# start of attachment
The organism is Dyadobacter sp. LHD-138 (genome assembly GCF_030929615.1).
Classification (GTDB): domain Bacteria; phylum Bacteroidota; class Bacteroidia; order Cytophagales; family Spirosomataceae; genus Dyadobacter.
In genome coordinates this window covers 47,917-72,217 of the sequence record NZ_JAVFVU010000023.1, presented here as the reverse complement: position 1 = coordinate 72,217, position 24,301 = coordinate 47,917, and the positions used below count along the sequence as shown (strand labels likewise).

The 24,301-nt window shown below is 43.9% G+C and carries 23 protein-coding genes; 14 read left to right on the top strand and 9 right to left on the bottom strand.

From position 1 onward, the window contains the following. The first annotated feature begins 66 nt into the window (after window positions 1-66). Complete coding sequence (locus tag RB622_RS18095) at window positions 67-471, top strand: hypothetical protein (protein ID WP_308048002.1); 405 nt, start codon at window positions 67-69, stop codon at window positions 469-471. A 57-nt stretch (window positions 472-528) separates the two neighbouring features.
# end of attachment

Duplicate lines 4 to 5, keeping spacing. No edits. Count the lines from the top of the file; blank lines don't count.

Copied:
The 24,301-nt window shown below is 43.9% G+C and carries 23 protein-coding genes; 14 read left to right on the top strand and 9 right to left on the bottom strand.

From position 1 onward, the window contains the following. The first annotated feature begins 66 nt into the window (after window positions 1-66). Complete coding sequence (locus tag RB622_RS18095) at window positions 67-471, top strand: hypothetical protein (protein ID WP_308048002.1); 405 nt, start codon at window positions 67-69, stop codon at window positions 469-471. A 57-nt stretch (window positions 472-528) separates the two neighbouring features.